5 steps to keeping moss and algae at bay

Everyone knows that I’m a bit of a cottage garden-type and I generally let a lot of plants get on with it. This is not to say, however, that a bit of important maintenance isn’t needed now and then. Whilst I’m happy for mossy rocks to appear around the pond and in the fern patch, I’m not so keen when it begins to creep across my decking. Algae’s a pain too, and anyone who’s left their garden for a year without doing much knows just the strength plants have when it comes to destroying anything man-made. It’s quite incredible how fast nature will reclaim an area when it’s left alone.

With this in mind, and particularly as the warmer weather gives way to the damp season, it might be worth taking some steps to keep moss and algae at bay.


Algae covered decking © CaseyRussell – Flickr

1. Cut back foliage

As you probably realise, moss and algae love a nice damp, moist spot. Existing patios and decked areas can sometimes be covered with overhanging branches and foliage which is all well and good for creating a tropical-feeling retreat, but reduces airflow and increases humidity. This allows algae and moss to thrive. By simply cutting plants back a little and allowing better air circulation, algae and moss growth can be slowed.

2. Improve drainage

If you have an existing patio that’s constantly covered with weeds, then improving the drainage can help a lot. Simply lift the paving slabs, lay them on an extra bed of sand and replace. This ensures that as much rain and moisture drains away as possible, leaving patios dry and unappealing for algae and moss growth.

3. Avoid damp areas

If you’re only just considering putting in decking or a patio, then it’s best to avoid shady areas where algae and moss will thrive. It’s far better to drink you tea or G&T in the sun anyway, and building your outside living space in a sunny spot will reduce your maintenance work.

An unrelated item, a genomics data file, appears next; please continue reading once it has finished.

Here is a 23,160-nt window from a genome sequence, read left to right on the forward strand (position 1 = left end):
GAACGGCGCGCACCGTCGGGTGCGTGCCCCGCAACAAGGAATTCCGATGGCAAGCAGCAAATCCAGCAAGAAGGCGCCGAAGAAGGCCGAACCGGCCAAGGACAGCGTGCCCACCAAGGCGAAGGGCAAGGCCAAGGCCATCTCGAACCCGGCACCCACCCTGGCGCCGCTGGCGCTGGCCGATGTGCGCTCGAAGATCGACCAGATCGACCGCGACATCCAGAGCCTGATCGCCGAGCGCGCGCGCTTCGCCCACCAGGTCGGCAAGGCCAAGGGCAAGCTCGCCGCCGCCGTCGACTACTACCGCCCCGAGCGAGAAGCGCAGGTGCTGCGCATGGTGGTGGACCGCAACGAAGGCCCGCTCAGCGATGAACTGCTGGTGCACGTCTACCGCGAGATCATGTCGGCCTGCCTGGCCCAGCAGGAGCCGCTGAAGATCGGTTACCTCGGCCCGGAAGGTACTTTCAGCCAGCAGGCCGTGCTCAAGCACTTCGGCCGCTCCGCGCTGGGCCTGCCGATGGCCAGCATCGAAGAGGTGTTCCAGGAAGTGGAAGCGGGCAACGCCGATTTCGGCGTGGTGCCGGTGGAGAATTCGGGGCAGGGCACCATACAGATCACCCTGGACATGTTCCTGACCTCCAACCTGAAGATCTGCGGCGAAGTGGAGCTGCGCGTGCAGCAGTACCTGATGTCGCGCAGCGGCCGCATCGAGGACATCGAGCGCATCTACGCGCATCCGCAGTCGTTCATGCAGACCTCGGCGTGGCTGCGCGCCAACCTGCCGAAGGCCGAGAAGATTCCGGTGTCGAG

4. Wire brushes

It has to be said, getting onto your hands and knees with a wire brush is probably the least appealing job in the world. However, there are some great tools with long handles to make the job MUCH easier. It’s still a little frustrating, but if you use the brush every few months, you’ll stop a build up of greenery.

5. Algae and Moss cleaner

Sometimes, there really isn’t much option than to go with a specific algae and moss cleaner such as the ones available at Simply Gone. I know this will be a big no-no for organic gardeners who don’t want chemicals in their garden, but this surface biocide breaks down any remaining components within two days, leaving little remnants other than a clean and clear patio, deck or drive.

Like most things, keeping a beautiful garden involves a lot more work behind the scenes that visitors will believe. But keeping moss and algae at bay is possible as long as you take care to treat both the cause and the symptoms.

Leave a Reply

Your email address will not be published. Required fields are marked *

This site uses Akismet to reduce spam. Learn how your comment data is processed.


I'm Geoff, and I'm a plant hoarder.

Like magpies collect bright shiny things, I can't resist plants. An exquisite flower, soft ferny foliage or a beautiful majestic tree - I love them all!

Here, I'll indulge in all things flora and share my passion. Join me as I develop my garden and hoard more plants without apology.